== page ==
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  18. #18
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    Quote Originally Posted by nealric View Post
    *Pries self of couch, puts down beer can*

    I think a lot of it has to do with what is considered a socially acceptable standard of living. If you were willing to live in a shack you built yourself with no running water or electricity (as many people did in the 19th century), you could probably support 10 people on a single 40hr/wk minimum wage job.

    The thing is, you are not even *allowed* to do that in today's society. It would be illegal to rent out an apartment complex with no running water/electricity. There is no free land left where you could just build a shack. CPS would probably take away your kids if they found they were living in a dirt-floor shack.

    But there are immigrants in the US today who *are* supporting entire families on minimum (and even sub minimum) wage jobs who live in countries where you can still live at the most basic level.
    Well... point well taken, but I think the average middle class homeowner in the 1940's and 50's had electricity, appliances, running water, and they supported it all on Dad's factory job. Not any more. The cost of housing as a percentage of income has gone up through the roof. Food costs have actually gone down, but are on their way back up again.

    I have a good paying job. Not great, but good. But there is no way I could afford my house without my partner also having a good job, and also paying for half. If either me or my GF lost work for an extended period, we'd lose the house. Not so for my parents. (We had electricity too.)

    Yes, the standard of living has gone up. But so have the expectations. Americans are working more to maintain a middle class lifestyle. But physical work is increasingly being done with technology.

    I agree with the comments that every generation thinks the next generation is lazy. I just don't see it. Edit: Especially if you consider the fact that almost no one retires anymore! My grandpa retired with a pension at age 60. My father is almost 70 with no retirement in sight....
    Last edited by oakstave; 12-10-08 at 03:35 PM.
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  19. #19
    Member Shiggity's Avatar
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    Quote Originally Posted by burningcpu View Post
    Hmm. I remember reading in my history textbook that at the turn of the last century, people spent on average about 50% of the time we do today on cleaning. Sure, we have modern conveniences such as vacuum cleaners and laundry machines and such, but our standard of living has risen even faster than our technology.

    It used to be that 1 person in the household working 40 hours a week at an average pay job could support a family. Try to pull that off in today's world.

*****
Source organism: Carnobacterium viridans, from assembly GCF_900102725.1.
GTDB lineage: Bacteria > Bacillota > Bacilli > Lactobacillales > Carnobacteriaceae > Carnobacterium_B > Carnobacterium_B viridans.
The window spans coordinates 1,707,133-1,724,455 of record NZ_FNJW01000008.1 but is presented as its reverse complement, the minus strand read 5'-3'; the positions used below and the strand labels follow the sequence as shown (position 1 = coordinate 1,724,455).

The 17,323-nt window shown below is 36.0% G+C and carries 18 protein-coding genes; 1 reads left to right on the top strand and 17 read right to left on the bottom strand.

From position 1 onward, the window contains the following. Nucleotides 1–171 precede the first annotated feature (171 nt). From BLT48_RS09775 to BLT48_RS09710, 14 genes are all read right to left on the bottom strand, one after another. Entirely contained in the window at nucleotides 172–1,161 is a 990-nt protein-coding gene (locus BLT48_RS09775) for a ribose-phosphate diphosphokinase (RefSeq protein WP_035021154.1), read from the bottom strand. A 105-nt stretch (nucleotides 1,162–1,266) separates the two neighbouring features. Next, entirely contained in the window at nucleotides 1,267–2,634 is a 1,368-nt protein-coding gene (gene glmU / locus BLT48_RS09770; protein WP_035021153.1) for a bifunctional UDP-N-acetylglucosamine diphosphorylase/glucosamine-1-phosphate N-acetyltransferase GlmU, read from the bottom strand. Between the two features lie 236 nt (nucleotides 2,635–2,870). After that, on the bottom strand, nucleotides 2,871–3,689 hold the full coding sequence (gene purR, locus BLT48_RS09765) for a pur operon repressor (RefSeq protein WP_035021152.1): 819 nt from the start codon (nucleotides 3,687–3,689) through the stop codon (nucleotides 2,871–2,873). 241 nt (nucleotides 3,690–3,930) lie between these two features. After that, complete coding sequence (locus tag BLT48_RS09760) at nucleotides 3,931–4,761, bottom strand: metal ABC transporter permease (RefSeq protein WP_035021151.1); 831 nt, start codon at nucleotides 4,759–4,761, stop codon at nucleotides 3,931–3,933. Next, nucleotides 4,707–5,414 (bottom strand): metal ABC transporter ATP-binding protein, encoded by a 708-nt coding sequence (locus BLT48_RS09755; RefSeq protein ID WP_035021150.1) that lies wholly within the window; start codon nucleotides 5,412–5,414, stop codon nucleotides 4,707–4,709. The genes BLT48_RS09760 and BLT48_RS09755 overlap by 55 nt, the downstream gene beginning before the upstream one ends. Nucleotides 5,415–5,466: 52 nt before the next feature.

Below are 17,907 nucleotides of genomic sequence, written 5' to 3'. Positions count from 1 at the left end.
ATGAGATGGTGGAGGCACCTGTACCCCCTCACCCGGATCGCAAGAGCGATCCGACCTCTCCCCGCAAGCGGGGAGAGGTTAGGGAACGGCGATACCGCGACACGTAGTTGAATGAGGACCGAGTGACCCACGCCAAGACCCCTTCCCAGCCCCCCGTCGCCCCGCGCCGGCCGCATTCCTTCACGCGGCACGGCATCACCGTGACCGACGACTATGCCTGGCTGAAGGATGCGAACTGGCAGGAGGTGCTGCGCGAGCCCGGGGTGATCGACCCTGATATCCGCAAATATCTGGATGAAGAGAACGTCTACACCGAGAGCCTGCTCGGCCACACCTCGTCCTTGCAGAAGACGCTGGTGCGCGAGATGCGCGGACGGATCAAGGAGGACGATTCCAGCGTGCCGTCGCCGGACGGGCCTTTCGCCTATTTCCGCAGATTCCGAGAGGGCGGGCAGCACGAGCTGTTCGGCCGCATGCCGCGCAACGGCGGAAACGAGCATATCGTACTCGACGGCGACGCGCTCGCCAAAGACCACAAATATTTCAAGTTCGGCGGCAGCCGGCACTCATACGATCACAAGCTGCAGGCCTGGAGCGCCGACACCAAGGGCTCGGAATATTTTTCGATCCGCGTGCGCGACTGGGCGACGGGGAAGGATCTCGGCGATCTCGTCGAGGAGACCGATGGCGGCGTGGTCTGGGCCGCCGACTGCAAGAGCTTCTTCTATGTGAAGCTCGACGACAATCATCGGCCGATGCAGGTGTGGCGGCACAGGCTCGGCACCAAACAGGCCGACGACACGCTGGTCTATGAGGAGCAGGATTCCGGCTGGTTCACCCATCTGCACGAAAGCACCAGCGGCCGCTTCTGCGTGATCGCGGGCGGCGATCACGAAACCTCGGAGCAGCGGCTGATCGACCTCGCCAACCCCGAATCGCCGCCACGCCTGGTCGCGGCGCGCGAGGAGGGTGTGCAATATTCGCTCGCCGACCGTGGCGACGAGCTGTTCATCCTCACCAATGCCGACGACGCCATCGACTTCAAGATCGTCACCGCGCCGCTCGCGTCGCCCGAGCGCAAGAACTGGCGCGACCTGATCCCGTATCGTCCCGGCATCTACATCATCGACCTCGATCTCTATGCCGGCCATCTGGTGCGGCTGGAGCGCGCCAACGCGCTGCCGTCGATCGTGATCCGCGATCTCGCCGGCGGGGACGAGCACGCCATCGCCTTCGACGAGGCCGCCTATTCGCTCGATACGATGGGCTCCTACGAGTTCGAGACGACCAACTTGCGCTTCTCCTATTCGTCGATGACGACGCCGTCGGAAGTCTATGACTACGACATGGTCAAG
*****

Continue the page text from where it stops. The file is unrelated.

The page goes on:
This kind of reminds me of those people who pass around tests from the last 1800's, as proof of how ignorant people of today are. They say, "can you imagine a high schooler of this generation taking this test? Boy would they fail." Well, they probably would, because the stuff from last century isn't necessarily relevant to today's world.

    I can do long division by hand. But, when I'm working on an advanced calculus problem, why should I bother? The goal is to solve the answer, the method is much less important. And when I'm working on a physics problem, and need the area under the curve for some function, whether I manually integrate or just run an approximation through my calculator, it doesn't matter.
    Good points. Another thing to think about is that my parents started at a relatively low standard of living when they were growing up in the 60s and 70s. Then they became pretty successful, moved to a good suburb, raised my sisters and I. My sisters and I were exposed to a very high standard of living for most of our childhood. Then when we started our lives in the real world it was such a drastic wake up call I almost wasn't ready for it.

    I don't want to say my parents didn't prepare me for it, but how could they? When you're used to a certain standard of living and are forced to go down and provide everything yourself, it's not easy. That is where I think a lot of the slack is coming from, a lot of kids just don't want to do it.

    Right now I need multiple room mates working full time just to even get close to the standard of living I was at before. I guess Americans have just been programmed to expect a certain standard of living that is really just too high. Most people simply cannot deal with the wake up call, and admittedly it was extremely difficult for myself to adjust.
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  20. #20
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    It would seem that we can't even mow lawns anymore, unless INS gets involved... I remember when US citizens mowed lawns. Now we don't want to do hard labor, its left to the strong and wanting lots of money tax free people... So yes... Lazy would describe it well...